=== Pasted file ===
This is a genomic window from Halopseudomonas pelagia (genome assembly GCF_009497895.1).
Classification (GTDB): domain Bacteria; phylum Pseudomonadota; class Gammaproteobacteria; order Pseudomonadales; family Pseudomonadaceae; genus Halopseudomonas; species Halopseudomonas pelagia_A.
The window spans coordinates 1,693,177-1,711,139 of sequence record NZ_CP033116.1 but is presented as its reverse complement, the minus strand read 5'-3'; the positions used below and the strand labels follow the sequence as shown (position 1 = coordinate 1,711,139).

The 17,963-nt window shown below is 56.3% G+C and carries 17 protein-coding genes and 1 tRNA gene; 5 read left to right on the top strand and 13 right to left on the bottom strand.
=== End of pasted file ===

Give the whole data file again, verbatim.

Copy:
This is a genomic window from Halopseudomonas pelagia (genome assembly GCF_009497895.1).
Classification (GTDB): domain Bacteria; phylum Pseudomonadota; class Gammaproteobacteria; order Pseudomonadales; family Pseudomonadaceae; genus Halopseudomonas; species Halopseudomonas pelagia_A.
The window spans coordinates 1,693,177-1,711,139 of sequence record NZ_CP033116.1 but is presented as its reverse complement, the minus strand read 5'-3'; the positions used below and the strand labels follow the sequence as shown (position 1 = coordinate 1,711,139).

The 17,963-nt window shown below is 56.3% G+C and carries 17 protein-coding genes and 1 tRNA gene; 5 read left to right on the top strand and 13 right to left on the bottom strand.